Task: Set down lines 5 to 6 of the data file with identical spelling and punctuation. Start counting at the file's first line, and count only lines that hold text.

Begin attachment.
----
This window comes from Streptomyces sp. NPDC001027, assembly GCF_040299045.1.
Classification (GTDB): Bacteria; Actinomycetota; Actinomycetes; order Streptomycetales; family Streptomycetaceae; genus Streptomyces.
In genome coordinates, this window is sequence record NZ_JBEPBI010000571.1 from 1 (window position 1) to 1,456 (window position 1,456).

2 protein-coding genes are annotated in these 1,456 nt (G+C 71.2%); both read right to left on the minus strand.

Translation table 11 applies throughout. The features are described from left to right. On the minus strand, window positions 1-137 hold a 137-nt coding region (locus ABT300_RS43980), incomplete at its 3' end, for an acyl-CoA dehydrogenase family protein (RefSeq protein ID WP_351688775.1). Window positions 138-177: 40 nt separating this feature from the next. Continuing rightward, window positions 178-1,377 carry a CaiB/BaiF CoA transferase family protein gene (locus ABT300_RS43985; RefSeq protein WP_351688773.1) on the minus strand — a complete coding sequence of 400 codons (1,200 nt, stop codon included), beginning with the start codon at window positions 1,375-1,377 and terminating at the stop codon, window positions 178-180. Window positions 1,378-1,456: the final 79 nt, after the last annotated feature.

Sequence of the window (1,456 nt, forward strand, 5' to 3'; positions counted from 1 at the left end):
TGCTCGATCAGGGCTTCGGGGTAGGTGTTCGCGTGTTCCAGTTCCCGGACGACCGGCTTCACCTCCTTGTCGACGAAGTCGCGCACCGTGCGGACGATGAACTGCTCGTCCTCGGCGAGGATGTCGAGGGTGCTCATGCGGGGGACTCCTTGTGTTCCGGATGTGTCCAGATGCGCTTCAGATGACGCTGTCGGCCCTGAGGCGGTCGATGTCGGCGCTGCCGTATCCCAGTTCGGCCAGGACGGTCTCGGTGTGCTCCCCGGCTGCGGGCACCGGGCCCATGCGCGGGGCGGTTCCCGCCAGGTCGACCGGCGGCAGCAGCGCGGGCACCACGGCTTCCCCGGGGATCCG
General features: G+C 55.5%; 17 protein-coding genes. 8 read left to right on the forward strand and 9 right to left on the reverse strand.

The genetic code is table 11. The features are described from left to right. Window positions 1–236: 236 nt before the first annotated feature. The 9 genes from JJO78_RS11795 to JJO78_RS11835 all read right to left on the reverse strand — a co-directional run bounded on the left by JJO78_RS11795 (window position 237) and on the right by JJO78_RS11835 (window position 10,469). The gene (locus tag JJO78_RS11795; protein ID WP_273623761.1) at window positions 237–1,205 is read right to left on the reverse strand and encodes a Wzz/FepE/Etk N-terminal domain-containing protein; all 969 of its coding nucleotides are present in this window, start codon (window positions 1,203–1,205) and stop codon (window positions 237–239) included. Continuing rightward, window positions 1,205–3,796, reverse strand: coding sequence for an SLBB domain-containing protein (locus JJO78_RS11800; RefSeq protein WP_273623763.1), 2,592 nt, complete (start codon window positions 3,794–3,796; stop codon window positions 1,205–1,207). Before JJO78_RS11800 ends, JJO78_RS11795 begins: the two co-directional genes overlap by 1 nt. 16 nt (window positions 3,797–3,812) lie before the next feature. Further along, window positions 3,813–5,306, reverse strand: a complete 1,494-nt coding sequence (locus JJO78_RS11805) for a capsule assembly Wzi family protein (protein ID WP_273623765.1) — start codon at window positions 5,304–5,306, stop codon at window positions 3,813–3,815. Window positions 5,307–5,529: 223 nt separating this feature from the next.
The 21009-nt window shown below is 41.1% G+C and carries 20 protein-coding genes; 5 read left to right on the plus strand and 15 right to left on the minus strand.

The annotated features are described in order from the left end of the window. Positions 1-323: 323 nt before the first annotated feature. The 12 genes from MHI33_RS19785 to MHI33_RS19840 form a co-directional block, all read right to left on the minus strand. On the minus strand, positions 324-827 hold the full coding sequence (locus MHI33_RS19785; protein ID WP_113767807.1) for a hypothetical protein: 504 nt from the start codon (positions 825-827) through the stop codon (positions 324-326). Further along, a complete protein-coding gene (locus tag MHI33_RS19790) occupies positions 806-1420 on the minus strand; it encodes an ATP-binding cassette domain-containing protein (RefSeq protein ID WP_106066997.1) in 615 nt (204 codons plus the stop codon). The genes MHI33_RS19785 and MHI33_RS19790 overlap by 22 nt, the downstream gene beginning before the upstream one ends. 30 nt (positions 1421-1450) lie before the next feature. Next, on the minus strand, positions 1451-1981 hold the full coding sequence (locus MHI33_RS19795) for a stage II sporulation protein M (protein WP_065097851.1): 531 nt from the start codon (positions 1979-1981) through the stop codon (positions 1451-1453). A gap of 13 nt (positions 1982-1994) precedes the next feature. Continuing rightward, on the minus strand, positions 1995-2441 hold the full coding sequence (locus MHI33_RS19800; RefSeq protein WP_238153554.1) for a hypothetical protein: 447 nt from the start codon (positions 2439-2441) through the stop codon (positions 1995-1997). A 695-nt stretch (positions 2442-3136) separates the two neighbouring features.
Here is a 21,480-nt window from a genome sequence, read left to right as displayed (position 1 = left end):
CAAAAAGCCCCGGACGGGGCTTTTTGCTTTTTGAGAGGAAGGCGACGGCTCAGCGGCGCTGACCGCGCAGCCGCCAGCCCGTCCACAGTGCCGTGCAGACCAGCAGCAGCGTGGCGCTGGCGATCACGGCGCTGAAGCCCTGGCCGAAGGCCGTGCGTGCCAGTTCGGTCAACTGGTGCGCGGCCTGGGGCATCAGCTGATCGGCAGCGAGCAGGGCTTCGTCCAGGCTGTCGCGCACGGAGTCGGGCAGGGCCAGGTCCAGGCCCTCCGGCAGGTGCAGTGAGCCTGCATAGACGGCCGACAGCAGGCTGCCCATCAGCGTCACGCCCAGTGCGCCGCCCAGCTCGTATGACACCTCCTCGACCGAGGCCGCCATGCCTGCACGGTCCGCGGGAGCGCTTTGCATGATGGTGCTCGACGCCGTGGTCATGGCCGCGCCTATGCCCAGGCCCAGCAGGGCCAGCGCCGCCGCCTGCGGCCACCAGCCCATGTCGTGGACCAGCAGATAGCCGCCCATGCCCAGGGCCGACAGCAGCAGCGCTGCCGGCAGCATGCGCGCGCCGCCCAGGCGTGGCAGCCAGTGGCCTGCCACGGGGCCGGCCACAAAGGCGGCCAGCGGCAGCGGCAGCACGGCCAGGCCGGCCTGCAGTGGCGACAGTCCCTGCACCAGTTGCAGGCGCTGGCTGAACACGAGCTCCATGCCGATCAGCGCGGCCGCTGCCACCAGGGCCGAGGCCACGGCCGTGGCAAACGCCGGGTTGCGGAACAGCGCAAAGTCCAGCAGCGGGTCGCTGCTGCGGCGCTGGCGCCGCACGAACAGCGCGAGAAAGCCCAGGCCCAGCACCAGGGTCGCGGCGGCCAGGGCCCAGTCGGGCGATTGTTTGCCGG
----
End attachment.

Translation table 11 applies throughout. The features are described from left to right. On the minus strand, window positions 1-137 hold a 137-nt coding region (locus ABT300_RS43980), incomplete at its 3' end, for an acyl-CoA dehydrogenase family protein (RefSeq protein ID WP_351688775.1). Window positions 138-177: 40 nt separating this feature from the next. Continuing rightward, window positions 178-1,377 carry a CaiB/BaiF CoA transferase family protein gene (locus ABT300_RS43985; RefSeq protein WP_351688773.1) on the minus strand — a complete coding sequence of 400 codons (1,200 nt, stop codon included), beginning with the start codon at window positions 1,375-1,377 and terminating at the stop codon, window positions 178-180. Window positions 1,378-1,456: the final 79 nt, after the last annotated feature.

Sequence of the window (1,456 nt, forward strand, 5' to 3'; positions counted from 1 at the left end):